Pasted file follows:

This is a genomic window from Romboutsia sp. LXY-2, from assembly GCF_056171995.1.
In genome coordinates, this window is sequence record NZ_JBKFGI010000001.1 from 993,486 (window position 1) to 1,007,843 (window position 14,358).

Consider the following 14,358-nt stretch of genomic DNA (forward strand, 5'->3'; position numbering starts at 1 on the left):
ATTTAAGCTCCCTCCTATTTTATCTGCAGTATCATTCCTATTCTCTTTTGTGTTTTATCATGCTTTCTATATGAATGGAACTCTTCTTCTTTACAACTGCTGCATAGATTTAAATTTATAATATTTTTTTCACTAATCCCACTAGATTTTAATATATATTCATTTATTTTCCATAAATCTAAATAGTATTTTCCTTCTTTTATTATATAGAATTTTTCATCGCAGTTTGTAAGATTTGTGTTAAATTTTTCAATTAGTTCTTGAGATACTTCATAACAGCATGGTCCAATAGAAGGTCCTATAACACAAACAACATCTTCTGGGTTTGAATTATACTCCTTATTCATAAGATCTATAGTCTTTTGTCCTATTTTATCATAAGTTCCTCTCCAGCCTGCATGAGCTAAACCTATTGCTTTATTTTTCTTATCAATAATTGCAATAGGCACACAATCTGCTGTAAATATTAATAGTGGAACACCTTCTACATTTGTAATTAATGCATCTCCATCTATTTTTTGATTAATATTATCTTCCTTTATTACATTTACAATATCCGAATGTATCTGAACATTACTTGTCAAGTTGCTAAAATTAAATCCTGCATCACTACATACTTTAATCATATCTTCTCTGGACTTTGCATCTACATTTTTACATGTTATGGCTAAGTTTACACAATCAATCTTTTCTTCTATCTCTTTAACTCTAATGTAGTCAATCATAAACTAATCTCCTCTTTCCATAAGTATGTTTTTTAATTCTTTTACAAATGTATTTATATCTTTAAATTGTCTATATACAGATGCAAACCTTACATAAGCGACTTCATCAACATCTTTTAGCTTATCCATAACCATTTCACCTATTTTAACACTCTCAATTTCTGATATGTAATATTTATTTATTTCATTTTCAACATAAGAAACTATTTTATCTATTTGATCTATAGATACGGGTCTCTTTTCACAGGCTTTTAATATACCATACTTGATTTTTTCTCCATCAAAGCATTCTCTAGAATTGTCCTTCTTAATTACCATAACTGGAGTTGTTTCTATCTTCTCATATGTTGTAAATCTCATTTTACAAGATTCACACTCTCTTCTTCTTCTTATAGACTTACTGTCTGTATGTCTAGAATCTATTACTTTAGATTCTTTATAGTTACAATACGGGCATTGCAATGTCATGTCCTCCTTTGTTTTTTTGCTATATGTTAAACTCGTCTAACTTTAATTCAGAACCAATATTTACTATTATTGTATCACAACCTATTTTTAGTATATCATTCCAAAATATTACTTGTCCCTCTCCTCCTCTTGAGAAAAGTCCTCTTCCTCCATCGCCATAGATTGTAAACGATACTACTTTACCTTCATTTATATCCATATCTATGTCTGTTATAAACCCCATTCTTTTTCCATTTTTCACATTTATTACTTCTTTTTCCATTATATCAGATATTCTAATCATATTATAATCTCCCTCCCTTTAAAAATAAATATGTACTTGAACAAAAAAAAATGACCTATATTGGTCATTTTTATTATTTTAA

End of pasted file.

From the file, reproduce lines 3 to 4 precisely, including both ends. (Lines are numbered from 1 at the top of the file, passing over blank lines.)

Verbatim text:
Consider the following 14,358-nt stretch of genomic DNA (forward strand, 5'->3'; position numbering starts at 1 on the left):
ATTTAAGCTCCCTCCTATTTTATCTGCAGTATCATTCCTATTCTCTTTTGTGTTTTATCATGCTTTCTATATGAATGGAACTCTTCTTCTTTACAACTGCTGCATAGATTTAAATTTATAATATTTTTTTCACTAATCCCACTAGATTTTAATATATATTCATTTATTTTCCATAAATCTAAATAGTATTTTCCTTCTTTTATTATATAGAATTTTTCATCGCAGTTTGTAAGATTTGTGTTAAATTTTTCAATTAGTTCTTGAGATACTTCATAACAGCATGGTCCAATAGAAGGTCCTATAACACAAACAACATCTTCTGGGTTTGAATTATACTCCTTATTCATAAGATCTATAGTCTTTTGTCCTATTTTATCATAAGTTCCTCTCCAGCCTGCATGAGCTAAACCTATTGCTTTATTTTTCTTATCAATAATTGCAATAGGCACACAATCTGCTGTAAATATTAATAGTGGAACACCTTCTACATTTGTAATTAATGCATCTCCATCTATTTTTTGATTAATATTATCTTCCTTTATTACATTTACAATATCCGAATGTATCTGAACATTACTTGTCAAGTTGCTAAAATTAAATCCTGCATCACTACATACTTTAATCATATCTTCTCTGGACTTTGCATCTACATTTTTACATGTTATGGCTAAGTTTACACAATCAATCTTTTCTTCTATCTCTTTAACTCTAATGTAGTCAATCATAAACTAATCTCCTCTTTCCATAAGTATGTTTTTTAATTCTTTTACAAATGTATTTATATCTTTAAATTGTCTATATACAGATGCAAACCTTACATAAGCGACTTCATCAACATCTTTTAGCTTATCCATAACCATTTCACCTATTTTAACACTCTCAATTTCTGATATGTAATATTTATTTATTTCATTTTCAACATAAGAAACTATTTTATCTATTTGATCTATAGATACGGGTCTCTTTTCACAGGCTTTTAATATACCATACTTGATTTTTTCTCCATCAAAGCATTCTCTAGAATTGTCCTTCTTAATTACCATAACTGGAGTTGTTTCTATCTTCTCATATGTTGTAAATCTCATTTTACAAGATTCACACTCTCTTCTTCTTCTTATAGACTTACTGTCTGTATGTCTAGAATCTATTACTTTAGATTCTTTATAGTTACAATACGGGCATTGCAATGTCATGTCCTCCTTTGTTTTTTTGCTATATGTTAAACTCGTCTAACTTTAATTCAGAACCAATATTTACTATTATTGTATCACAACCTATTTTTAGTATATCATTCCAAAATATTACTTGTCCCTCTCCTCCTCTTGAGAAAAGTCCTCTTCCTCCATCGCCATAGATTGTAAACGATACTACTTTACCTTCATTTATATCCATATCTATGTCTGTTATAAACCCCATTCTTTTTCCATTTTTCACATTTATTACTTCTTTTTCCATTATATCAGATATTCTAATCATATTATAATCTCCCTCCCTTTAAAAATAAATATGTACTTGAACAAAAAAAAATGACCTATATTGGTCATTTTTATTATTTTAA